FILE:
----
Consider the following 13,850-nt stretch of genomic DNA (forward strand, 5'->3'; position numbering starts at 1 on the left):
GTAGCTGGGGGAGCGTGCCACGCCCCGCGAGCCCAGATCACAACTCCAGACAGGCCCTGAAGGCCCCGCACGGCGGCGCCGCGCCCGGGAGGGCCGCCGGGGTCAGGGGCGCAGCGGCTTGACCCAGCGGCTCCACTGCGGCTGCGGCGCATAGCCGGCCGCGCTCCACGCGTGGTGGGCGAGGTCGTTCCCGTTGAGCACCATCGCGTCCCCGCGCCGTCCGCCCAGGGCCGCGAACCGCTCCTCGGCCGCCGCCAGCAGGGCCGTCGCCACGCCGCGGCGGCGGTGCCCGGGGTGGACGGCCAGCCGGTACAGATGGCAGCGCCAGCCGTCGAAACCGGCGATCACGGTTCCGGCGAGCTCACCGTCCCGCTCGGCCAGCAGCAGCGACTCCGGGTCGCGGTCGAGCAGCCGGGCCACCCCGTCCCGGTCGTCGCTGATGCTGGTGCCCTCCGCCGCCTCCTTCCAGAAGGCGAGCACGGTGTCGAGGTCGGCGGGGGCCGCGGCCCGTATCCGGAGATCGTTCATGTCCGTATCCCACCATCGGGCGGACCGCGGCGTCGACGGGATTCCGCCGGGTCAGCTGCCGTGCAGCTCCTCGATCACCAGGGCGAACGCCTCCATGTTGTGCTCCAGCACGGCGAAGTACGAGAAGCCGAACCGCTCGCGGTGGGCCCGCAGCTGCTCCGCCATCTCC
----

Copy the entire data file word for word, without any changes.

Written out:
Consider the following 13,850-nt stretch of genomic DNA (forward strand, 5'->3'; position numbering starts at 1 on the left):
GTAGCTGGGGGAGCGTGCCACGCCCCGCGAGCCCAGATCACAACTCCAGACAGGCCCTGAAGGCCCCGCACGGCGGCGCCGCGCCCGGGAGGGCCGCCGGGGTCAGGGGCGCAGCGGCTTGACCCAGCGGCTCCACTGCGGCTGCGGCGCATAGCCGGCCGCGCTCCACGCGTGGTGGGCGAGGTCGTTCCCGTTGAGCACCATCGCGTCCCCGCGCCGTCCGCCCAGGGCCGCGAACCGCTCCTCGGCCGCCGCCAGCAGGGCCGTCGCCACGCCGCGGCGGCGGTGCCCGGGGTGGACGGCCAGCCGGTACAGATGGCAGCGCCAGCCGTCGAAACCGGCGATCACGGTTCCGGCGAGCTCACCGTCCCGCTCGGCCAGCAGCAGCGACTCCGGGTCGCGGTCGAGCAGCCGGGCCACCCCGTCCCGGTCGTCGCTGATGCTGGTGCCCTCCGCCGCCTCCTTCCAGAAGGCGAGCACGGTGTCGAGGTCGGCGGGGGCCGCGGCCCGTATCCGGAGATCGTTCATGTCCGTATCCCACCATCGGGCGGACCGCGGCGTCGACGGGATTCCGCCGGGTCAGCTGCCGTGCAGCTCCTCGATCACCAGGGCGAACGCCTCCATGTTGTGCTCCAGCACGGCGAAGTACGAGAAGCCGAACCGCTCGCGGTGGGCCCGCAGCTGCTCCGCCATCTCC